Worthwhile reading…

Currently reading (and enjoying) :

Why Photography Matters as Art as Never BeforeMichael Fried

The Daily Practice of PaintingGerhard Richter

I am finding that each book is particularly worthwhile reading. Of course, reading about other’s works – whether crafted by the artist or an other observer always carries certain risks of an inescapable interpretation.  Thankfully, I’m finding these two readings above, a useful way to engage looking at photography albeit from a particular circumstance or point of view – a context let’s say.  However, I’m finding new appreciation for the work of Jeff Wall who I’ve naively (in the best sense) admired before reading about his work through Fried’s interpretations…. I admittedly lacking an express “understanding” or “reading” as presented … but now with (perhaps) new (or maybe just better articulation) and further insight into the work. Either way,  I’m happy to note that I continue to admire both (Wall and Richter)…


2 thoughts on “Worthwhile reading…

  1. I enjoyed reading Michael Fried’s book a lot too. I found some of the philosophical digressions about Wittgenstein and so on pretty baffling but it certainly opens up a new way of looking at photographs – in particular the parallels between his work and 18th Century painting. By the way, there is a new book about Jeff Wall published by Phaidon that is superb. It’s good great reproductions of his work, essay by critics, interviews with Wall, and essays by Wall. Highly recommended. Enjoying your blog by the way ….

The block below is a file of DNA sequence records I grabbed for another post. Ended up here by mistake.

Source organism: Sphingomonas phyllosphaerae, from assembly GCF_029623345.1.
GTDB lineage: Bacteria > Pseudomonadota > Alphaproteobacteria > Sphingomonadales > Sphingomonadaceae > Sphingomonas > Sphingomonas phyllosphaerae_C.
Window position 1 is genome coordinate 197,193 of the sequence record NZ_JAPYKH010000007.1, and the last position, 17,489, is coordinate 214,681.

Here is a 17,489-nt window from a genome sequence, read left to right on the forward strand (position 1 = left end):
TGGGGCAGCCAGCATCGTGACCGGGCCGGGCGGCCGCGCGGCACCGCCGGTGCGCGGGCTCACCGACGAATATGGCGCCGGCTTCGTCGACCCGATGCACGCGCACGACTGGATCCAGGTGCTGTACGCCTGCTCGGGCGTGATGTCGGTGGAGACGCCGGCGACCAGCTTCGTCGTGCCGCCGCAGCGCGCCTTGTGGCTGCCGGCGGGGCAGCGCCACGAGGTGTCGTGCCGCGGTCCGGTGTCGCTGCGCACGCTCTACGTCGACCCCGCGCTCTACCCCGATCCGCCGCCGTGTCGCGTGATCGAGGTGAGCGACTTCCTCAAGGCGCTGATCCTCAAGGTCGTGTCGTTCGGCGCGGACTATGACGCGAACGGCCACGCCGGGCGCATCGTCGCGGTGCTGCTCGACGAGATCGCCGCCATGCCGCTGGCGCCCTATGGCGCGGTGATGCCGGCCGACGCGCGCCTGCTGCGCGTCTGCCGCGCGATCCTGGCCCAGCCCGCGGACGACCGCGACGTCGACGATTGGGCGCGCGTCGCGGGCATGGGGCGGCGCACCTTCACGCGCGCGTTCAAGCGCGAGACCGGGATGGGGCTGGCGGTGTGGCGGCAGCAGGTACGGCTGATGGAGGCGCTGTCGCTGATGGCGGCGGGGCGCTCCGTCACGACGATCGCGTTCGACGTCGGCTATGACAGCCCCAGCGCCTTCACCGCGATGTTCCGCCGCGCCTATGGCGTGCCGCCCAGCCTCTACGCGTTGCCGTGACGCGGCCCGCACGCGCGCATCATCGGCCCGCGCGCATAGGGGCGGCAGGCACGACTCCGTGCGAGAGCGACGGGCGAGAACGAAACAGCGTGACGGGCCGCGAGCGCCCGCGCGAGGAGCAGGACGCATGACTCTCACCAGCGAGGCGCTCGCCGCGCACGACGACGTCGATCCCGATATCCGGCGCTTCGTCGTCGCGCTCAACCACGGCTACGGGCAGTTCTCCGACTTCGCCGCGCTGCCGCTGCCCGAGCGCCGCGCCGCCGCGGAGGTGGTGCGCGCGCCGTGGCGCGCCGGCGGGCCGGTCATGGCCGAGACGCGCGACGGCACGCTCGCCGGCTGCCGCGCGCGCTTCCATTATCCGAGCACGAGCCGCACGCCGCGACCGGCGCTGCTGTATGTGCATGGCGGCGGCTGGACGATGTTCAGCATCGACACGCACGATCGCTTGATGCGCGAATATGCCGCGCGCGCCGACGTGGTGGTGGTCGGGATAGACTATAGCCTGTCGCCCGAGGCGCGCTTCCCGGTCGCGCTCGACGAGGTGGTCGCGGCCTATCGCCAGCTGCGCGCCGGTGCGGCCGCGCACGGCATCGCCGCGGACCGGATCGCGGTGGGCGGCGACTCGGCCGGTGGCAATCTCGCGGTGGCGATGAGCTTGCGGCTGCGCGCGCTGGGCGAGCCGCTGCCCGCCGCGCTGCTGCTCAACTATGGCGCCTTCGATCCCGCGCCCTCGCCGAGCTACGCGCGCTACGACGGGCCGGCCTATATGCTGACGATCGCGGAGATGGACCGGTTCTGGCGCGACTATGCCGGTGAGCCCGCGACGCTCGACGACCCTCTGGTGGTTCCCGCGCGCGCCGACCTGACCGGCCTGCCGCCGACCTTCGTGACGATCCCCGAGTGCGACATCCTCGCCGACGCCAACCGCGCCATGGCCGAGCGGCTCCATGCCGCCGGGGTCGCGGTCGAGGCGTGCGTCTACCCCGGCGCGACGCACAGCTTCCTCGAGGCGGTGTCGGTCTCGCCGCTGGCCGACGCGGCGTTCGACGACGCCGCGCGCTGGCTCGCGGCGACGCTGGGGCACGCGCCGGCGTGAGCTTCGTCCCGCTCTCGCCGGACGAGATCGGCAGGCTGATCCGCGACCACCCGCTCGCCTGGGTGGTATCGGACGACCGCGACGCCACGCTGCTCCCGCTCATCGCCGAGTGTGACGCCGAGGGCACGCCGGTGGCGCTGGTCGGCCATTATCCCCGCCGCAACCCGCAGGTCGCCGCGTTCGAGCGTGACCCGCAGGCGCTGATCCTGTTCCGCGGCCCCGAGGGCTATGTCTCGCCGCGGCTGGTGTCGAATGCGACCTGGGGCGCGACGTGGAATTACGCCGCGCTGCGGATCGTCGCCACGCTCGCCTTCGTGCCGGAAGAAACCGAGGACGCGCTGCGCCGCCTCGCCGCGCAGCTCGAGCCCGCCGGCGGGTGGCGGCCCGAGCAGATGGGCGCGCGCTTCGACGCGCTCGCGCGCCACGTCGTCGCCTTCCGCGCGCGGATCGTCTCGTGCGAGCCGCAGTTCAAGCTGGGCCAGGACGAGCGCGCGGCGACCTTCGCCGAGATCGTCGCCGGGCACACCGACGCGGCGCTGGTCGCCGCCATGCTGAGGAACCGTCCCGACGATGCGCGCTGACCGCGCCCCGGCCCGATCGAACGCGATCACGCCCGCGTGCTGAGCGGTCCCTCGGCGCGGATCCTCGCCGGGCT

• Hi Hugh,

      Thanks for visiting and thanks for the tip on Wall’s new book. I’ll have to check it out. I have read / browsed through the Fried’s book a couple of times now and I agree parts of it are baffling still – but I try not to let that get in the way! I think the book opened up a deeper understanding of the work of Thomas Struth as well for me particularly the museum picture series – I’ve enjoyed seeing some of Struth’s work back in the Des Moines Art Center where I used to live and reading something more about the work after seeing it is a good thing – I try hard to let my own “first impressions” formulate, but I appreciate it when I find decent criticism that opens up the work more. It’s difficult sometimes to find that kind of in-depth writing. There are times though when it seems that Fried “gets in the way” – meaning it seems his writing is too concerned about making his interpretation relevant. It’s a difficult thing to write in support of someone else’s hard work with the intent to truly celebrate their accomplishments and not your own brilliance… Fried should be confident enough to be more transparent – when he’s transparent he’s at his best I think….

      Thanks again for the note and I look forward to reading your blog too.


      Matt Niebuhr http://www.mattniebuhr.com niebuhr.matt@gmail.com

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